Budget, Growth and Debt
- Higher revised Revenue projection for 2022 of TT$47.8B
- Expenditure projection increased for 2022 at TT$55.5B
- Fiscal Deficit narrowing to TT$7.7B (initial estimate TT$9.1B)
- GDP increased to $180B in May 2022 (Mof)
- In funding the Fiscal Deficit:
- Debt to GDP ratio currently stands at 72% (MoF)
- Deposit to be made to HSF
- No net new borrowings from December 2021- May 2022
- Recovering GDP
- Deposits to the HSF
- Higher Energy Revenues
- Imported Inflation
This week, we at Bourse evaluate the 2022 Mid-Year Review delivered by the Honourable Minister of Finance, considering the information presented and its potential impact on investor sentiment and opportunities. A better-than-expected fiscal position at the halfway point of FY 2022 has been attributable largely to buoyant energy prices, while the lifting of Covid-19 restrictions would have also helped to improve economic activity. Could investor confidence in T&T be set to improve, or will domestic and global headwinds continue to weigh on sentiment? We discuss below.
Revenue and Expenditure Forecast to Increase
Total Revenue for the FY2022 period was initially forecast to be $43.3B, $12.6B of which would be derived from the energy sector based on an oil price of US$65.00/barrel and a natural gas price of US$3.75/MMBtu.
Energy commodity prices have significantly exceeded budget forecasts thus far during the fiscal year, with US WTI crude prices averaging $88/barrel and natural gas prices averaging $5/MMBtu during the period October 2021-April 2022. Supply shocks from the Covid-19 pandemic and the Russian invasion of Ukraine have kept prices high, leading to revised budgeted average prices of US$95/barrel for oil and US$5/MMBtu for natural gas.
The Honourable Minister of Finance stated during the mid-year review that the government expects additional revenue of $4.5B-$5.0B in FY2021/2022, largely attributable to increased energy commodity prices. Using the lower estimate of additional revenue ($4.5B), the forecast FY2022 figure for Revenue is projected to be $47.8B, 10.4% higher than initial projections.
Supplementary Appropriation of $3.1B for the FY2022 budget period was proposed to cover increased operational costs across ministries, the Tobago House of Assembly and other entities. This additional funding is required to meet largely recurrent expenditure including salaries, contracted services gratuities, legal fees, property lease/rentals and payments to service providers. Subsequently, Expenditure for FY 2022 is now estimated to amount to $55.5B. Based on the projected increases in Revenue and Expenditure, the Fiscal Deficit is expected to contract to -$7.7B, $1.4B (15.4%) lower than initial projections of -$9.1B.
Investor View: Despite the increase in recurrent expenditure, a forecast narrower fiscal deficit should be a positive development for investor sentiment.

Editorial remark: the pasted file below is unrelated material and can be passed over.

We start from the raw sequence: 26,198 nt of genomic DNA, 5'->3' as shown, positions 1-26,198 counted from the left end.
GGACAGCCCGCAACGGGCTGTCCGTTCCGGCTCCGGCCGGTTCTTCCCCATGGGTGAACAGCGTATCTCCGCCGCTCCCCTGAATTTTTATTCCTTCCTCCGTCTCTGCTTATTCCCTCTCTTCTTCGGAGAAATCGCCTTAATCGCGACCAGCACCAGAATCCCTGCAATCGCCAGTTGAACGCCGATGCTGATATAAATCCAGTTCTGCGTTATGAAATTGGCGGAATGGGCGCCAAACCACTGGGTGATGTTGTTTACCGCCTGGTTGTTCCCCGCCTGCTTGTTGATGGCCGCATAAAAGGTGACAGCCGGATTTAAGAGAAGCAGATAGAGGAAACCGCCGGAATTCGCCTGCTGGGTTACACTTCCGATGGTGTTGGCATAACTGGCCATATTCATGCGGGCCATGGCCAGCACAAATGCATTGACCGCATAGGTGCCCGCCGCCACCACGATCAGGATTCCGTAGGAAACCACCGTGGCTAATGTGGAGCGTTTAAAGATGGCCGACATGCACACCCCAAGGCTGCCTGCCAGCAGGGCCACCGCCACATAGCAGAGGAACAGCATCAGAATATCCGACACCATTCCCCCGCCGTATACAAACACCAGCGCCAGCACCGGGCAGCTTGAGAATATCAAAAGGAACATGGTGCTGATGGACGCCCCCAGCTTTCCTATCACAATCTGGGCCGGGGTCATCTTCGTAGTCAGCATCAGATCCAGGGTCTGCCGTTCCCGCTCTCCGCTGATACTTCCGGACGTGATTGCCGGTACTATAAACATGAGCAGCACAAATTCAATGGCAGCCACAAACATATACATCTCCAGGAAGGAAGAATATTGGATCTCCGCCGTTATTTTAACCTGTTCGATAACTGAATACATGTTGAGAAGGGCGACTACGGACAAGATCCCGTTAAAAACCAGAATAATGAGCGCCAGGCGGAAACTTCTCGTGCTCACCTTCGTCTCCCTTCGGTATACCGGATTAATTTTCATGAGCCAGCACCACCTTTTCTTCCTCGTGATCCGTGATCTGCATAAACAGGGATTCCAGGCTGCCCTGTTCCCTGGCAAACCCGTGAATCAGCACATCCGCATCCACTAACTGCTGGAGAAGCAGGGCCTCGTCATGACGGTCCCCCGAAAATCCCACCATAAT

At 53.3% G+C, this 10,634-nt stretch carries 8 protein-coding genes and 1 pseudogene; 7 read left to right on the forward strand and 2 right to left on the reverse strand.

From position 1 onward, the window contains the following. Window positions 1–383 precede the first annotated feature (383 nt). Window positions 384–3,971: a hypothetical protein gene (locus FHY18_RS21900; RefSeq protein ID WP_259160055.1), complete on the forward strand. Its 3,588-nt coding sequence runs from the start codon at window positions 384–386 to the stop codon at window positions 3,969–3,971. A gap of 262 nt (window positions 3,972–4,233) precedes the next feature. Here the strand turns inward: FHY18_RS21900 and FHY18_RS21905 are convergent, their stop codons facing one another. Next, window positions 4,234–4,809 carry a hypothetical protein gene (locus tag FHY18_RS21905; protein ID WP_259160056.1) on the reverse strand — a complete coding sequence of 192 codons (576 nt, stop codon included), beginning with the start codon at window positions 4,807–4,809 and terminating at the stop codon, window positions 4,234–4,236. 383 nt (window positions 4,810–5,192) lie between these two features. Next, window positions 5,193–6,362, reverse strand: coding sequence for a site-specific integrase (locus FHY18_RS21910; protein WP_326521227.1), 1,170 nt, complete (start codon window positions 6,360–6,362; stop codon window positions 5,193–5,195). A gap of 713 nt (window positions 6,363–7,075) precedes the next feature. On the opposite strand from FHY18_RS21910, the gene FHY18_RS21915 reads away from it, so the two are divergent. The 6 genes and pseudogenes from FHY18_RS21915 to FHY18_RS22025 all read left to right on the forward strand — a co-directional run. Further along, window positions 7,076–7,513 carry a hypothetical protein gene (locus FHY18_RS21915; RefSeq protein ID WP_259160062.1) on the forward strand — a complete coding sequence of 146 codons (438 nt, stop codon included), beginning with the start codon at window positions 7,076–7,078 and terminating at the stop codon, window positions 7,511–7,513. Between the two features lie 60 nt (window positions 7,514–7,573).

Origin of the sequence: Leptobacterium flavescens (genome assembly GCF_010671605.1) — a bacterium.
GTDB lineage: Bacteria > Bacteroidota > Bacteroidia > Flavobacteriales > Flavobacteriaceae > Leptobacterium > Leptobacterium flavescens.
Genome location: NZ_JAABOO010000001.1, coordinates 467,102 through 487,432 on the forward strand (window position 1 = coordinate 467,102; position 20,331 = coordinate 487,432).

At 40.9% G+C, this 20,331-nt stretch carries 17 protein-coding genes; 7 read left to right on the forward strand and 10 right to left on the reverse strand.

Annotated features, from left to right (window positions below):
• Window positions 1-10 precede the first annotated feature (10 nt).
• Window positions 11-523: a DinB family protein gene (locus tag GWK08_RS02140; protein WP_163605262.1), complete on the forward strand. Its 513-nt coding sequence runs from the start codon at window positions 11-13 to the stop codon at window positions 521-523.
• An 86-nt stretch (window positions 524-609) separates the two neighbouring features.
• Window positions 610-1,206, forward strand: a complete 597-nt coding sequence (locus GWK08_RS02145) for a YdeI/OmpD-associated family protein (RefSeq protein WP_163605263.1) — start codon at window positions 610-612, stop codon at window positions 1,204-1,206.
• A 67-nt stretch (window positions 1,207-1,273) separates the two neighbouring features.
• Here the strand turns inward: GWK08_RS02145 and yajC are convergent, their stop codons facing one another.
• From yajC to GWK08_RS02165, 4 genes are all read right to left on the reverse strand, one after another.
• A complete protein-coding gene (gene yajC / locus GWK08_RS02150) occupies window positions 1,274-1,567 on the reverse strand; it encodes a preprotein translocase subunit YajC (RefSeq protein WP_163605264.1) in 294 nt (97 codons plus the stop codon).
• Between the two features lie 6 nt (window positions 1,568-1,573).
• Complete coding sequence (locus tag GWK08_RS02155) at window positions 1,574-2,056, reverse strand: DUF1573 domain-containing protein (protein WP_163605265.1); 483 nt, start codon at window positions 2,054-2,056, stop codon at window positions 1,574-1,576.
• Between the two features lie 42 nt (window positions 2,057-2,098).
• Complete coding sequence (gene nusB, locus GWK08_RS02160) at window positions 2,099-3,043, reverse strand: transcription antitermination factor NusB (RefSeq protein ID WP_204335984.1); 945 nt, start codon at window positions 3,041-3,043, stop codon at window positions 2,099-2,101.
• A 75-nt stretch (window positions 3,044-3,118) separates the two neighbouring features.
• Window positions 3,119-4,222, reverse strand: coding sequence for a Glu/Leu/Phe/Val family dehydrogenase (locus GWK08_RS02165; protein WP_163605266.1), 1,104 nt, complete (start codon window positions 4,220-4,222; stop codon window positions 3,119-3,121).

HSF Inflow Imminent
The Heritage and Stabilization Fund (HSF) is set to receive a contribution for the first time since 2013, as announced during the mid-year review. During periods where estimated energy revenue exceeds budgeted energy revenue, in accordance with the HSF Act 2007 section 14(1), a minimum of 60% of the total excess petroleum revenues, must be deposited to the Fund. The deposit is expected within the first month after the quarter in which the excess is calculated, per section 13(2) of the act.
As at December 2021, the Net Asset Value (NAV) of the fund stood at US$5.62B, comprising an estimated US$4.17B in investment returns and US$1.46B in net contributions. The HSF reported its highest annual return to date of 11.75% for FY 2021, exceeding its Strategic Asset Allocation (SAA) benchmark by 3.0%. This was attributable to its exposure to the global equity markets subsequent to the Board’s tactical decision not to rebalance the fund and deviate from the asset allocation limit of +/- 5%. Net contributions, however, have fallen to its lowest level since initiation, with US$1.87B withdrawn during 2020 to 2021.
Investor View: A contribution to the HSF should be viewed as a positive development. The contribution may carry more significance, given the recent volatility of financial markets and the potential adverse impact to the HSF’s investment returns and Net Asset Value.
Nominal GDP Up, Debt Levels Stable
According to the Minister of Finance, Gross Domestic Product (GDP) for FY2021 was TT$170B as compared to an estimated TT$150B. (Note: Currently available Central Statistical Office, data on quarterly GDP at current prices suggests trailing GDP for FY 2021 to be in the vicinity of $157.5B). Combined with the news of debt levels currently ‘stable’ at or near $130B, T&T’s Debt:GDP ratio would have moderated to 77% from the initial estimate of 87% in FY 2021. According to the Minister, GDP is now estimated to approach TT$180B in FY 2022, with the Debt:GDP anticipated to further decline to 72% (suggesting no net new borrowing for the rest of Fiscal 2022).